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Emma Stonex on Women's Roles in the Lighthouse Service

Posted on 22nd February 2021 by Mark Skinner

In her phenomenal first literary novel The Lamplighters, Emma Stonex tells the disquieting story of the disappearance of a group of lighthouse keepers off the coast of 1970s Cornwall. This exclusive piece discusses the roles played by the wives of these mysterious figures and how they came to dominate the story's narrative.   

Before I began The Lamplighters, I had it in mind that I would write a story about men. It’s the mystery of their vanishing, after all. But the more I learned about lighthouse life, the more fascinated I became by the women’s experiences. Without them, the men’s lost currency. It was tough being a lighthouse keeper’s wife – life for women in the service could be limiting and oppressive. But, as I came to learn, it could also be liberating. As is so often the case between women and history, those stories don’t get nearly enough light.

Early on in the novel, Helen, the Principal Keeper’s wife, put me on the spot (quite of her own volition). She asks the (male) author interviewing her: ‘Women are important to each other. More important than the men, and that isn’t what you’ll want to hear, because this book is about the men, isn’t it? Men are interested in men.’ She challenged my assumption that the keepers alone would hold the key to the disappearance – when, in fact, their wives had information to impart. So started the ebb and flow between these marriages, fractured by physical but also emotional distance. Themes of broken connections, longing and abandonment could only take root if each voice was as valuable as the next. Such is the hope for much else in the world.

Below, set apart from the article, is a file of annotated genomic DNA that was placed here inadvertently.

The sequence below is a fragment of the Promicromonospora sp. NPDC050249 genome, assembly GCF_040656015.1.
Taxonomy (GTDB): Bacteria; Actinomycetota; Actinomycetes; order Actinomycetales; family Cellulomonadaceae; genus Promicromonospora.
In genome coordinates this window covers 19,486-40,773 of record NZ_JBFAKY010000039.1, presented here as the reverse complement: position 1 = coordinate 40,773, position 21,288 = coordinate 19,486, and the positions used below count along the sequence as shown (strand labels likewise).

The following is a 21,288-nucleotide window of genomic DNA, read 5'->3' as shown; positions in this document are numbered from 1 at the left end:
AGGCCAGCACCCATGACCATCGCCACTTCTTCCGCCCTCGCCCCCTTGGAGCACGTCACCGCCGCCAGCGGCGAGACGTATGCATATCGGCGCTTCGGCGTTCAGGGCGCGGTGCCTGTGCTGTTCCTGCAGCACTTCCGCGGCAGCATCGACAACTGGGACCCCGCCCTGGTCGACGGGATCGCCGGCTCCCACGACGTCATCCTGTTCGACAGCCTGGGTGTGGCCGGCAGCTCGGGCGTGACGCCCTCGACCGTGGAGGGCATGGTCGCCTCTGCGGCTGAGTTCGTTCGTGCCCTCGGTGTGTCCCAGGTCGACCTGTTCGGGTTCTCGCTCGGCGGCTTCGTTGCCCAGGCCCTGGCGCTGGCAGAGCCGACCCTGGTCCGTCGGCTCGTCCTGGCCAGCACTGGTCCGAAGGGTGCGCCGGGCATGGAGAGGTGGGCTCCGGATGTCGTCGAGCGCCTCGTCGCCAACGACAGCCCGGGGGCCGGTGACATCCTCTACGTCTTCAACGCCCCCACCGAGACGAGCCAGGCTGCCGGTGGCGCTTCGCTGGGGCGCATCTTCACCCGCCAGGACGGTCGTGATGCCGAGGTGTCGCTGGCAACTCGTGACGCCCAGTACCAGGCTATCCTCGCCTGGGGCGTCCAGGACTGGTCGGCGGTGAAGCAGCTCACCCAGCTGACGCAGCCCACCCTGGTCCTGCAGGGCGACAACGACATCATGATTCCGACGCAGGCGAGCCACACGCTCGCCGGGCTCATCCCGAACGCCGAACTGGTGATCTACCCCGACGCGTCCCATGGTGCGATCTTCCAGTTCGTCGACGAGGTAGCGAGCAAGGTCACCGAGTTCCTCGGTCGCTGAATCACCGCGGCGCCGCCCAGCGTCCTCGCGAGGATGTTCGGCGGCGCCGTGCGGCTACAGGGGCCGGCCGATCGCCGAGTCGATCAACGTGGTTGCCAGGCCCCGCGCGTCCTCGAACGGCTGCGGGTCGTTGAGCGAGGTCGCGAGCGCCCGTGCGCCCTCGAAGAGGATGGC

I’m not sure I could have been a lighthouse keeper’s wife. It isn’t even the being apart – like Helen in The Lamplighters, I’m all right on my own – but more the imagined feeling, creeping towards resentment, of having devoted my life to my husband’s career. Then there was the matter of raising children alone. My own daughters are five and three, and I remember well the sleepless agony of those early months. In the 1970s, solo parenting still fell to the majority of mothers, regardless of whether they were involved with lighthouses – but to be able to see my husband’s tower out at sea, so close and yet so far, with no way of communicating with him, would have been difficult. Jenny, Bill’s wife, describes it like this: ‘During those nights, she would weep with anger. She didn’t know which was worse – that Bill was tending the flame and as awake as she was, or that he was sleeping. She could have murdered him if she thought about him sleeping.’ Feelings of acute loneliness and isolation weren’t just reserved for the keepers: their wives felt them, too. Of course, I’m observing this from a twenty-first-century perspective, and feelings around women’s lives and choices are different now to fifty years ago.